To submit a recipe, use the contact link to email it to us, give it to the club secretary at the next meeting, or enter it in the comment box below!
Homemade Greek Yogurt with Honey
Greek yogurt is a thick version of what you would normally buy in the store. Popular in Europe, Greek yogurt is just now gaining popularity in the US. If you don't like your yogurt thick, that is fine. Just follow the recipe, but don't drain out the whey with the cheese cloth; skip to the whipping and adding honey part.
1 gallon of 1%, 2%, or whole milk
1 large pot to scald milk on the stove top
1 large incubation bowl
1 food thermometer
1 package of cheese cloth
1/4 to 1 cup honey
1/2 cup live culture store bought PLAIN yogurt (or your own starter if you have made this before). Read the carton to make sure it contains live culture.
On a medium-low heat, scald the milk by bringing it to between 175-180°F when stirred. Don't try to speed this up or you will burn the milk. The key is patience and stirring several times every few minutes. Then when the milk has reached the 180°F mark, and when I say "when stirred" I mean that the thermometer will report a lower temp if you just stick it in, when it is the desired temp as you are continuously stirring it then it is done. It will also smell like custard. Pour the milk into an incubation bowl large enough to hold all the milk. Now, let it sit until it has cooled to 110°F. NO HOTTER THAN THIS because you will kill your culture bacteria (yes, yogurt has bacteria, that is what turns milk to yogurt). Or if you are impatient, you can put the bowl into an ice bath to cool it faster like I do. You will get the same yogurt either way. Now for the really patient part. It will take a minimum of 6 hours to 12 hours for the bacteria to do its thing and make your yogurt. You have to keep the yogurt as close to 100°F as possible. The easiest way is in the oven. Ok, before you try to bake your yogurt, read this carefully or you will get a bowl of hot milk 12 hours later. Pre-heat the oven to the absolute lowest temp you have for about 1 minute. Then turn the oven OFF and the oven light ON. Check the oven temp by putting your thermometer in there for a minute. Don't worry if it is just under or over 100°F by a few degrees, you just don't want it much higher than that when you put the culture in. Cover your bowl with something and place it in the oven for the up to 12 hours required. The light from the oven will keep it the perfect temp. If you have a gas stove with a pilot light, the pilot will keep it warm too. Check the yogurt and temp a few times during the incubation process. DON'T reheat the oven, it will be just fine. The yogurt is done when it looks like set Jello. This takes at least 6 hours and can take as long 12 hours. If it still looks like milk after 12 hours, you killed your bacterial culture at some point in the process. You can add more culture and try again or you can start over. Take your cheese cloth and fold it until it fits into your colander with enough to fold over the sides. Set this in the sink, there is no reason to save the whey (liquid). Pour the yogurt into the cheese cloth and wait again for maybe 2 hours. They liquid whey will drain out leaving your yogurt thick (how thick depends on how patient you are for this part). To speed things up a bit, you can take a spoon and carefully scrape cheese cloth make sure not to bunch it all up in your yogurt. Once it has gotten to the thickness you want, pour it back into your bowl and use a mixer to whip it. Before you add anything, take about 1/4 of a cup and put it in a little container and label it "starter yogurt". You will use this for making your next batch and you won't have to buy any from the to do this again. Your starter will be good for 5-7 days even though the yogurt you are making is good for about 2 weeks. Now you can add whatever flavoring you want, but my preferred additive is raw local honey. Add as much as you like. The honey will sweeten the yogurt nicely. Pour into container(s) and refrigerate for 2 hours. The yogurt will thicken even more because the bacteria is still working.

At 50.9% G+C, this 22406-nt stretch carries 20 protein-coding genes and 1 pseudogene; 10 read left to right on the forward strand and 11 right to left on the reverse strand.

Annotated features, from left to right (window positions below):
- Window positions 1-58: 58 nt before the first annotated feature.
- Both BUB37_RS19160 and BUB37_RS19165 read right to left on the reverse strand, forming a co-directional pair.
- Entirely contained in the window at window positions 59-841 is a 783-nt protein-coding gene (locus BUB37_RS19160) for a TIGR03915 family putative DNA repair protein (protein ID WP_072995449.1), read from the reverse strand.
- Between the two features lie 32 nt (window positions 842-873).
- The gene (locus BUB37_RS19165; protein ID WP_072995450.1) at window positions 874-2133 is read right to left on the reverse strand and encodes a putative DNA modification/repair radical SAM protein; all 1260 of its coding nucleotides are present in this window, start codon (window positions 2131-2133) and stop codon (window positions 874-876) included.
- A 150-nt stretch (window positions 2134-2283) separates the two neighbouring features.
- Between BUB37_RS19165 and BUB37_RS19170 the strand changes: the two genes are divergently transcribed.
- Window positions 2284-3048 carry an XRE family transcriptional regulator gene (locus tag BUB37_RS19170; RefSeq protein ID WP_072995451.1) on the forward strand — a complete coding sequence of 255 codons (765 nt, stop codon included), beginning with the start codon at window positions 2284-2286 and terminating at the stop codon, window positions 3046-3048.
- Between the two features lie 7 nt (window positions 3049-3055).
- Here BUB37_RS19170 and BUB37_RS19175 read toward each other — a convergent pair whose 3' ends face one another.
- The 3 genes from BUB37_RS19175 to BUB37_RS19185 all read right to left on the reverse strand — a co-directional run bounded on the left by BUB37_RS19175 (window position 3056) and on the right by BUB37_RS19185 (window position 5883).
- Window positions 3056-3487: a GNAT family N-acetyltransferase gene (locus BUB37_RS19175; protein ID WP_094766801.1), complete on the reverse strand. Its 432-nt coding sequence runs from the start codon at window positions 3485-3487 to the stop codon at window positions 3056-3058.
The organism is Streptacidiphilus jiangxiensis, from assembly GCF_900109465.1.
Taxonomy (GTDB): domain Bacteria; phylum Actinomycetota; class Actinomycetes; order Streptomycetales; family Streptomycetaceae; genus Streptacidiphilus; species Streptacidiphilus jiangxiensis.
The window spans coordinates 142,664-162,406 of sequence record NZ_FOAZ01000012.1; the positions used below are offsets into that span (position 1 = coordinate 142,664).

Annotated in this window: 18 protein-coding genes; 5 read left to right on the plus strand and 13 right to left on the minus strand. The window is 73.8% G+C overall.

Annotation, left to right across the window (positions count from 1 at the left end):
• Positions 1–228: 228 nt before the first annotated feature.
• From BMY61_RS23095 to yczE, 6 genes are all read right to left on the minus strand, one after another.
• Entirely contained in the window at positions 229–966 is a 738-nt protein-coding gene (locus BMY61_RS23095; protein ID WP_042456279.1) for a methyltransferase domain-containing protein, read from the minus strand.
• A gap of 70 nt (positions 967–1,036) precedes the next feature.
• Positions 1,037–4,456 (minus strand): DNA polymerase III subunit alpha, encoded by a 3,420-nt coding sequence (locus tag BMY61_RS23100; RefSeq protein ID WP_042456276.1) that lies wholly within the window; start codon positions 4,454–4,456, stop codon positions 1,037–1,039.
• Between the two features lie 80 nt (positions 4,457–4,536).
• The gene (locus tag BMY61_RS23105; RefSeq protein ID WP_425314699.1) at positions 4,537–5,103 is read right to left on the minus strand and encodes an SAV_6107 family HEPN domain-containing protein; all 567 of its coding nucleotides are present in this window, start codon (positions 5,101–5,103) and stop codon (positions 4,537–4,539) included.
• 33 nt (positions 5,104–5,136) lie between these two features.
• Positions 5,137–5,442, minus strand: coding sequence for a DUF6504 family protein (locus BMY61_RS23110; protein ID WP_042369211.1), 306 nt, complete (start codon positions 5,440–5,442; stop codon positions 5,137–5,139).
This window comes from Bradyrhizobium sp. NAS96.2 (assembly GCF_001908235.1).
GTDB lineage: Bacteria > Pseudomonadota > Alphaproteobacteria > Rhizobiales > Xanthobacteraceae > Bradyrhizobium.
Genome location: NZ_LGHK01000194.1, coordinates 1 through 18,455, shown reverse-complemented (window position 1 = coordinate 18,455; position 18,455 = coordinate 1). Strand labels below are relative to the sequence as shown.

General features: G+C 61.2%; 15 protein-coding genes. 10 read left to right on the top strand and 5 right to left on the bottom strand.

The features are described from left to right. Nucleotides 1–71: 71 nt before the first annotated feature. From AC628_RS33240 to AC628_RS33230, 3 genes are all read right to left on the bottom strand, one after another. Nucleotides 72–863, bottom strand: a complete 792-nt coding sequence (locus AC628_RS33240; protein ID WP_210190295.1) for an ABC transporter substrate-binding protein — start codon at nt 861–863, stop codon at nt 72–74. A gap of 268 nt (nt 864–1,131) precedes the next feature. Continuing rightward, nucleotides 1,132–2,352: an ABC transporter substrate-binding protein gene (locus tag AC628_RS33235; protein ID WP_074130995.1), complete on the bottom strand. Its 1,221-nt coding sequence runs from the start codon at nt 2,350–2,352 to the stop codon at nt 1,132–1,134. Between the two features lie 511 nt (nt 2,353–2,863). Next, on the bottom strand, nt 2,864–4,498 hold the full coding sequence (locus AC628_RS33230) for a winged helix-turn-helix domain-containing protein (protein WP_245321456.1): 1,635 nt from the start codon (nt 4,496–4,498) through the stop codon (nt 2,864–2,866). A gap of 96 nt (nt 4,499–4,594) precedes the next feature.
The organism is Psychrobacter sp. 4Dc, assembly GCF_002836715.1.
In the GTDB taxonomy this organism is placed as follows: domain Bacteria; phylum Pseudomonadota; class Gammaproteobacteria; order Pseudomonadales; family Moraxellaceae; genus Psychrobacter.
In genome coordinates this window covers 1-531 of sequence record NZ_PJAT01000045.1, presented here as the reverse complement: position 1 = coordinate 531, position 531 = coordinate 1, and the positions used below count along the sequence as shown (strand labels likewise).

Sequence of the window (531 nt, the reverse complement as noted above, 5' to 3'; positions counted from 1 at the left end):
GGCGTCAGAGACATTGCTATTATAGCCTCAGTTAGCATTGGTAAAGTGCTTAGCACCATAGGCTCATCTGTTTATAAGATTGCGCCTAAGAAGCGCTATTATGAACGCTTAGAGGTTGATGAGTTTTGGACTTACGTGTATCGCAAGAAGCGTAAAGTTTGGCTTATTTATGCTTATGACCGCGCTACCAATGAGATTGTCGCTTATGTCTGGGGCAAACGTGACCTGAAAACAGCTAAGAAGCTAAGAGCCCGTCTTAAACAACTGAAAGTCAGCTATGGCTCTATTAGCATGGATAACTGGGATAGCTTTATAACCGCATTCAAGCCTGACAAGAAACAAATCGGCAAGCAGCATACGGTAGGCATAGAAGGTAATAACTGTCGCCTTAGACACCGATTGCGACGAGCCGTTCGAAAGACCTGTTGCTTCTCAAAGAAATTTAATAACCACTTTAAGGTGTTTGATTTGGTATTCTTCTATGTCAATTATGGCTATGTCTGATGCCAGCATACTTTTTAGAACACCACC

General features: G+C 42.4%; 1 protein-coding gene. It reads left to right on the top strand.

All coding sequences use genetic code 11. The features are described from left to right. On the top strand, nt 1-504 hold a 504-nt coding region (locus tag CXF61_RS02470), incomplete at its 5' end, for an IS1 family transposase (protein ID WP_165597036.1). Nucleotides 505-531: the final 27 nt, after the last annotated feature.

(more like a sauce since jams made with honey do not set up as stiff as those made with sugar - really good with yogurt and granola)
4 cups stemmed and thoroughly crushed strawberries
2 Tablespoons lemon juice (ReaLemon)
1 box/package powdered fruit pectin (SureJell)
1 3/4 cup honey
Combine the berries and lemon juice ina 6-8 quart enamel or stainless steel saucepan. Mix the pectin into the fruit. Place over high heat, and stir until mixture comes
to a boil. Immediately add the honey, and stir until the mixture comes to a full rolling boil that cannot be stirred down. Start timing for about 10 to 12 minutes. Continue
to stir slowly.
The jam will foam at first, then it will subside and when ready, it will feel thick and sticky when stirred. The color will be a deep garnet red.
To can: Skim off any foam, then ladle into hot, sterilized half-pint jars, leaving 1/4 inch headspace. Seal and process for 5 to 10 minutes in a boiling-water bath.
Use Ball Blue Book of Preserving for safe method of Boiling-water method of canning.
Yield: 4 to 5 half-pints